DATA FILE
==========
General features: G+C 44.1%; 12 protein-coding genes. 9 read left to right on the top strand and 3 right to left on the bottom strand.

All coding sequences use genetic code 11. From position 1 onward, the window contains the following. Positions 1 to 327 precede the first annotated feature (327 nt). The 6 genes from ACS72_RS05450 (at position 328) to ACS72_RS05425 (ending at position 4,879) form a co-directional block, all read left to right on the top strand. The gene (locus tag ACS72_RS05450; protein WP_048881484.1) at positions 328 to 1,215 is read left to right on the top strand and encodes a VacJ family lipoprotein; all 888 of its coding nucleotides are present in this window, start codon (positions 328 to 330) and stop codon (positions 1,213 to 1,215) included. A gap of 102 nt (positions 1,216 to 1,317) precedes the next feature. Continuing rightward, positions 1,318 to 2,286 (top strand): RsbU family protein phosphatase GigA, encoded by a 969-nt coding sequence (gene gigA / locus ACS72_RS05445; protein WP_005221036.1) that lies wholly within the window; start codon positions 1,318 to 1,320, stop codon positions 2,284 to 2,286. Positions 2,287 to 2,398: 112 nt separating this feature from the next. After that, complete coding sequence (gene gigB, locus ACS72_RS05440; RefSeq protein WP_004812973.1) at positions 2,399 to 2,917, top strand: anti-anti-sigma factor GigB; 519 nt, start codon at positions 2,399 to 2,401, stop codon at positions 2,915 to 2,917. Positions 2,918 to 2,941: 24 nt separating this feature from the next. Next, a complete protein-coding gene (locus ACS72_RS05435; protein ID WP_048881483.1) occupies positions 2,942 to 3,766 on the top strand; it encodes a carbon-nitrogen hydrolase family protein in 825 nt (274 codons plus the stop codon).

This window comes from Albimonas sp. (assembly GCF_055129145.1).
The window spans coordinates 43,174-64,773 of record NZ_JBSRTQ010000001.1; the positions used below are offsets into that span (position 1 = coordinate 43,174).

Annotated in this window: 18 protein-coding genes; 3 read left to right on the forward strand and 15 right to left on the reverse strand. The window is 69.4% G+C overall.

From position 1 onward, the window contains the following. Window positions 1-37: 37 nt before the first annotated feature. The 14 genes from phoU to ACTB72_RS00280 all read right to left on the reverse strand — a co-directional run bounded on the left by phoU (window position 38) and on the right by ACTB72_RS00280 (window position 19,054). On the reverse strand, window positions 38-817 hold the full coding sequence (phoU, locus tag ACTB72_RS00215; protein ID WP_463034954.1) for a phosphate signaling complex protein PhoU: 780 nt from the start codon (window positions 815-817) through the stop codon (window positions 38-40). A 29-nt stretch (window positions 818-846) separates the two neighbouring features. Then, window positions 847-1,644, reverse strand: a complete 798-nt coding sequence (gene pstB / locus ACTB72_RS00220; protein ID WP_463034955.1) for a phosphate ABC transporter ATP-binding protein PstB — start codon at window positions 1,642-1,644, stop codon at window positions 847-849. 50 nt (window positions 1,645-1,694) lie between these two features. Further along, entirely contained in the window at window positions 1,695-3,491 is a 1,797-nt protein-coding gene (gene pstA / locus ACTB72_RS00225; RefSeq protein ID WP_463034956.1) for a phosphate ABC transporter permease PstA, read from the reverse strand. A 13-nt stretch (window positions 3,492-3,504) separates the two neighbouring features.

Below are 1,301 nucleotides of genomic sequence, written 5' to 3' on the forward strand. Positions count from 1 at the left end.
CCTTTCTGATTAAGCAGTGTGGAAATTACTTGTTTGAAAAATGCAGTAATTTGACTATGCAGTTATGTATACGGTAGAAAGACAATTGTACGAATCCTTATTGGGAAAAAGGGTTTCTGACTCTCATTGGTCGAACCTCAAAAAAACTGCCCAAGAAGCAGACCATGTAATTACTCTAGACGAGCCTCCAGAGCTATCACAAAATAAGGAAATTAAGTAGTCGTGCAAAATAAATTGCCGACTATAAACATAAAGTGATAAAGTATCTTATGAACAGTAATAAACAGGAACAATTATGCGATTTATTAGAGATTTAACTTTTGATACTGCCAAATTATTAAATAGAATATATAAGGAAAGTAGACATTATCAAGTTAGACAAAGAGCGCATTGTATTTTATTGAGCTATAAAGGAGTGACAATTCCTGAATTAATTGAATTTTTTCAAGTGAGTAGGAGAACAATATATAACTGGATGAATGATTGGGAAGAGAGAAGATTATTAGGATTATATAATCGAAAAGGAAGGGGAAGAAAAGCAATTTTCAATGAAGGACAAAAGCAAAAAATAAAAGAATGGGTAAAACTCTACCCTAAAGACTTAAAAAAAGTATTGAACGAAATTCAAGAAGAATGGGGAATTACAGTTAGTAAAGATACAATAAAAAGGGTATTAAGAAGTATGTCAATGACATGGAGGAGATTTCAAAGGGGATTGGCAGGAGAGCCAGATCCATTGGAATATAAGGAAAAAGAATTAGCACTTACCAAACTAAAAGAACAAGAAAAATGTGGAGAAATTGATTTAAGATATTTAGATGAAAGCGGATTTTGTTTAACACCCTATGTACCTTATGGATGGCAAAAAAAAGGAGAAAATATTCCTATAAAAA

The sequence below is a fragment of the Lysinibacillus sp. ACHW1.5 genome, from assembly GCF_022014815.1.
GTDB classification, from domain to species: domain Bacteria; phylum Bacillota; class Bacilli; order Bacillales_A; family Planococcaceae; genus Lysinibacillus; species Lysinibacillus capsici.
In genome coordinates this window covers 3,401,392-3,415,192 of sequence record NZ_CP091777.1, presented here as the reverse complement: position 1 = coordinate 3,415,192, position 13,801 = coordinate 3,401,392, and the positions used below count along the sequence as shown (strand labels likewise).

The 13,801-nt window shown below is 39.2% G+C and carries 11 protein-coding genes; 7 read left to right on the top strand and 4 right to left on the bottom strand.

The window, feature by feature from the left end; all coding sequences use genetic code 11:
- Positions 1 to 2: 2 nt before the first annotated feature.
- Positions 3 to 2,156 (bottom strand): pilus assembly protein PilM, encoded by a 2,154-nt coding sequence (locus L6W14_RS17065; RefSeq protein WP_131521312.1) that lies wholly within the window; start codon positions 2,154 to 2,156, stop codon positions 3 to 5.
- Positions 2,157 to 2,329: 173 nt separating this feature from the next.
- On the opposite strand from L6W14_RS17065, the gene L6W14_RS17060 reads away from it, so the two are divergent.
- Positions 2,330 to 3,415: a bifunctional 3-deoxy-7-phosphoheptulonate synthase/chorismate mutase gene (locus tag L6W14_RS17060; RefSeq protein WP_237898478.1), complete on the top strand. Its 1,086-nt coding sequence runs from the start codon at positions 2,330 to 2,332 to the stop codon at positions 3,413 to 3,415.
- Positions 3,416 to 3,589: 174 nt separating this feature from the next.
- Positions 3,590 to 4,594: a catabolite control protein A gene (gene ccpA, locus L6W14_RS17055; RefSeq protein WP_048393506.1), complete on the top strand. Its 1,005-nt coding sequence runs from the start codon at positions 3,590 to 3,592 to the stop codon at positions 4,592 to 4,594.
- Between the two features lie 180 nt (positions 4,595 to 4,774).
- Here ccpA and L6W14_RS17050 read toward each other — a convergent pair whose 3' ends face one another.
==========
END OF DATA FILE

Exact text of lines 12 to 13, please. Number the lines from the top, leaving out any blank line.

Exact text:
The 13,801-nt window shown below is 39.2% G+C and carries 11 protein-coding genes; 7 read left to right on the top strand and 4 right to left on the bottom strand.

The window, feature by feature from the left end; all coding sequences use genetic code 11: